This is not just a point about the fact that our identities change, since anguish does not come about when a past identity is forgotten and a new one adopted. Rather, anguish is a sign that human beings are ‘separated from themselves’, from the identities that constitute who they are now. We can review the present and not just the past, and we have a continual responsibility to recreate our identities through our choices.

Through anguish the reformed gambler apprehends “the permanent rupture of determinism.” Anguish is thus one manifestation of freedom, and is characterised “by a constantly renewed obligation to remake the Me which designates the free being.” Sartre uses the terms ‘me’ and ‘essence’ to refer to that aspect of human identity which at each moment is inherited from the past. The ‘me’ has a historical content which has to be reaffirmed, adjusted, or rejected as soon as it is recognised. Essence is what we have been and what we are – it is the past as it impinges on the present and forms it: “Due to this fact it is the totality of characteristics which explain the act.” But we must keep in mind Sartre’s two examples of anguish: the characteristics which constitute the person’s identity at each moment depend on which act he freely chooses, and not the other way round. The gambler’s resolution is important only if he keeps it; the walker’s desire to live protects him only if he preserves it at each step. For this reason Sartre writes:

“The act is always beyond the essence; it is a human act only in so far as it surpasses every explanation which we can give of it, precisely because anything that one can describe in the human being by the formula "that is", by that very fact has been.”

Sartre summarises this idea later in BN, concluding with one of his most misunderstood phrases:

“By the sole fact that I am conscious of the motives which inspire my action, these motives are already transcendent objects for my consciousness; they are outside. In vain shall I seek to catch hold of them; I escape them by my very existence. I am condemned to exist forever beyond my essence, beyond the motivations and motives of my act. I am condemned to be free.”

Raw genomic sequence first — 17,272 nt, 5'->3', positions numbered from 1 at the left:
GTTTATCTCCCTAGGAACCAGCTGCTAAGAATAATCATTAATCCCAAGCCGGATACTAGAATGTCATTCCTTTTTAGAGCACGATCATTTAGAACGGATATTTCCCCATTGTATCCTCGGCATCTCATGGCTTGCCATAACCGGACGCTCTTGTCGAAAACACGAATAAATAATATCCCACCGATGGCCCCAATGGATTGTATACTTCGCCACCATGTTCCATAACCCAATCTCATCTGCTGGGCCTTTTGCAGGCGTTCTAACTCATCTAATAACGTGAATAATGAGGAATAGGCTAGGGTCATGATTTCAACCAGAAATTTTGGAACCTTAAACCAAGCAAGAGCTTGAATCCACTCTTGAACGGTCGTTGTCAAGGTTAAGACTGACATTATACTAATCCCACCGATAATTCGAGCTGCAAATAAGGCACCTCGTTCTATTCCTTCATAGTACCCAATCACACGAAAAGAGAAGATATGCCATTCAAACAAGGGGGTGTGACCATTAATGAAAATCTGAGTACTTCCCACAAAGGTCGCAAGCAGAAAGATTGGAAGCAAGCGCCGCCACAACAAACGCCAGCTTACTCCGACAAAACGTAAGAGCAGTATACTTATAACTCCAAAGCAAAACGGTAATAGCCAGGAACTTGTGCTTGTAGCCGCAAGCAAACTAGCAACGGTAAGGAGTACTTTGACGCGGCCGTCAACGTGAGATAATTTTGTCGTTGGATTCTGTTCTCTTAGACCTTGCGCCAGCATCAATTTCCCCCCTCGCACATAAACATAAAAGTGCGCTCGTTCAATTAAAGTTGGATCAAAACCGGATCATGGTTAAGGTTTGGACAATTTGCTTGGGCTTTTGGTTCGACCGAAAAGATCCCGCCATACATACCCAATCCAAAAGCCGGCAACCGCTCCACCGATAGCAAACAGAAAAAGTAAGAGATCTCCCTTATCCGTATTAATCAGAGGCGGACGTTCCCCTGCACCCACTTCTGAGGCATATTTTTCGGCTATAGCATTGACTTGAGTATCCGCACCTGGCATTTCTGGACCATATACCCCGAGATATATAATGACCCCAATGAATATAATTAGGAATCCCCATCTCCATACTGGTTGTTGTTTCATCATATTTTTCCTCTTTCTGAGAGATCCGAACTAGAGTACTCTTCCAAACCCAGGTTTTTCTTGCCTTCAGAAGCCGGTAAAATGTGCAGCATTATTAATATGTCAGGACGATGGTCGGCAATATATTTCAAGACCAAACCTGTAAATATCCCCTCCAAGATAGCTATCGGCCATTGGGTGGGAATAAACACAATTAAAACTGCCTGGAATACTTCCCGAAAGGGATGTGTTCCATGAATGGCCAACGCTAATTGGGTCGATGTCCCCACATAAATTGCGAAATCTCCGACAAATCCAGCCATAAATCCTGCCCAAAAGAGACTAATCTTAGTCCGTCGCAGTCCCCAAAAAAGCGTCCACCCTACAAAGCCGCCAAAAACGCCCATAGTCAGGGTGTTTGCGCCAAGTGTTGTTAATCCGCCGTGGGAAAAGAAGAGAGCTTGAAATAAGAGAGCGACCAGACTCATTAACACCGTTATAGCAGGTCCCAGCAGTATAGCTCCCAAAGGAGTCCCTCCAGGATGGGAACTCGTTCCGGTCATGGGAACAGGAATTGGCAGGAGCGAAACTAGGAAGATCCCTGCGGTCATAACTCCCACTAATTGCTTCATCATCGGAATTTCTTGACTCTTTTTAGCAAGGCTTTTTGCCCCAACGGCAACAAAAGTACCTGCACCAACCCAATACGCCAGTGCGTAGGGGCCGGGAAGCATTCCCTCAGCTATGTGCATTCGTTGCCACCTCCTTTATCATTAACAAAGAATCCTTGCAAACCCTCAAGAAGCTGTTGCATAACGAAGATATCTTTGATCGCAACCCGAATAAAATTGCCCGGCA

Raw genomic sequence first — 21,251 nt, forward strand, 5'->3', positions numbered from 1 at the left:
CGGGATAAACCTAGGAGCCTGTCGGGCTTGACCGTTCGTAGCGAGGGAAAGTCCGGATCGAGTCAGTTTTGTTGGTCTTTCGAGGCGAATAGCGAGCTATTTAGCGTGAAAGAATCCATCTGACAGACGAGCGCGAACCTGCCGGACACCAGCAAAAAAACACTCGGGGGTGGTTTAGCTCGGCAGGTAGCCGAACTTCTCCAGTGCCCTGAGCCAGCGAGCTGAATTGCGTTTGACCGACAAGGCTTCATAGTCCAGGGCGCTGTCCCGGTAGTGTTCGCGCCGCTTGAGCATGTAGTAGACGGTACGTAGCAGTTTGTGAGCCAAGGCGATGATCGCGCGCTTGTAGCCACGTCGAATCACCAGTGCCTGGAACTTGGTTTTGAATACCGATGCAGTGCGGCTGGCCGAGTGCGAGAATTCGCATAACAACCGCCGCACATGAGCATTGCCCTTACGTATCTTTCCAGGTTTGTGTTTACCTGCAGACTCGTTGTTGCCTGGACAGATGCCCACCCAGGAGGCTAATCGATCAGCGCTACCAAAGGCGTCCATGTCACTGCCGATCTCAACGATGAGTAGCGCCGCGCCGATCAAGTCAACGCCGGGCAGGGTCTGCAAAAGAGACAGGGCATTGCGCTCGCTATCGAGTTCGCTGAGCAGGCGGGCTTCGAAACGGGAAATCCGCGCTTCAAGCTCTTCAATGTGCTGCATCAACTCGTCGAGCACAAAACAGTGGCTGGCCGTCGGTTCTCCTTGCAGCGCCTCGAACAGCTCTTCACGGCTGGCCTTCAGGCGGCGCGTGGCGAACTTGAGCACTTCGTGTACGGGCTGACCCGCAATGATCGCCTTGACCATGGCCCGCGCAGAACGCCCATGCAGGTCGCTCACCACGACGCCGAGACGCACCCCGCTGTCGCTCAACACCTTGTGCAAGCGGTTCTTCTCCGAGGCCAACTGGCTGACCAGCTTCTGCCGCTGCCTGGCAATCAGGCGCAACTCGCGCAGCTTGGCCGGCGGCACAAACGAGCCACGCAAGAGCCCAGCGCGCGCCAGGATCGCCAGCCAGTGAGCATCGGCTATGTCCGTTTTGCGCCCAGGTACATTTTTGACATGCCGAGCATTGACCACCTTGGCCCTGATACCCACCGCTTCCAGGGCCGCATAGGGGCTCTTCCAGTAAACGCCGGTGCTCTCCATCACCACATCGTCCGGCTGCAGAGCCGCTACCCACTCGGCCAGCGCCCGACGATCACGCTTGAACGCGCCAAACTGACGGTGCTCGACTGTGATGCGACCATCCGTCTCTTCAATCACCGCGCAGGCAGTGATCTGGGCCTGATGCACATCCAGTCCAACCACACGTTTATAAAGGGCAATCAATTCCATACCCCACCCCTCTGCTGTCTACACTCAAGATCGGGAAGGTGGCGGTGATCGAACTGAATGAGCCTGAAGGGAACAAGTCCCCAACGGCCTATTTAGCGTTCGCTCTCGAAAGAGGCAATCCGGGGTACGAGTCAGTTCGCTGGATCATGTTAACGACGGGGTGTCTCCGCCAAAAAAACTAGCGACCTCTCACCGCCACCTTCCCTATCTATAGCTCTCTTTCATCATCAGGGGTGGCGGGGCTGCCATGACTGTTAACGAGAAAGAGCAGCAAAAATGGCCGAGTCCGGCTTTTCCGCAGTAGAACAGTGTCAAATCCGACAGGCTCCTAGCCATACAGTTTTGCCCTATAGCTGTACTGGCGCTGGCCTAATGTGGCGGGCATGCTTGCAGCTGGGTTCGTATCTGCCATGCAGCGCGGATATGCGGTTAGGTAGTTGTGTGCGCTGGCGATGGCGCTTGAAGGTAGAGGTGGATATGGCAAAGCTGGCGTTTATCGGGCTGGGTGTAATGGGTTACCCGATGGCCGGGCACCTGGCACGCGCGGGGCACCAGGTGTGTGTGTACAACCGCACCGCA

The language may sound overblown (compare saying “I am free” or “I am always free” with “I am condemned to be free”) but the truth conveyed is clear: as we become conscious of any aspect of our identity it loses its hold over us and we have to choose how to respond to it.

Sincerity is Self-Deception

There are many ways of trying to avoid the responsibility for ourselves that comes with anguish. In Sartre’s scheme they all come under the heading of ‘bad faith’ (self-deception). One instructive type of bad faith is ‘sincerity’. This is a technical term in Sartre’s vocabulary: it is the attempt ‘to be who we are’; to make our life match our identity; to conform our actions with our supposed inner reality. But as soon as we spot whatever ‘essential’ aspect of our being it is that we want to display, we realise that we are neither identified with this ‘essence’ nor bound by it. To explain or excuse our behaviour with reference to ‘who we are’ is already to put some distance between our present actions and the past ‘identity’ which supposedly caused them, by our reflection upon this identity. We stake a claim to a ‘self’ and immediately betray our distance from it:

“Total, constant sincerity as a constant effort to adhere to oneself is by nature a constant effort to dissociate oneself from oneself. One frees oneself from oneself by the very act by which one makes oneself an object for oneself.”

The list of characteristics we can be sincere about is wide-ranging. We try to identify not only with our public roles, but also with our attitudes, our emotions, our moral character, our sexual preferences. By referring to these features we can give ourselves a reason to act, but we should acknowledge that we freely choose to refer to them and that they do not constrain us.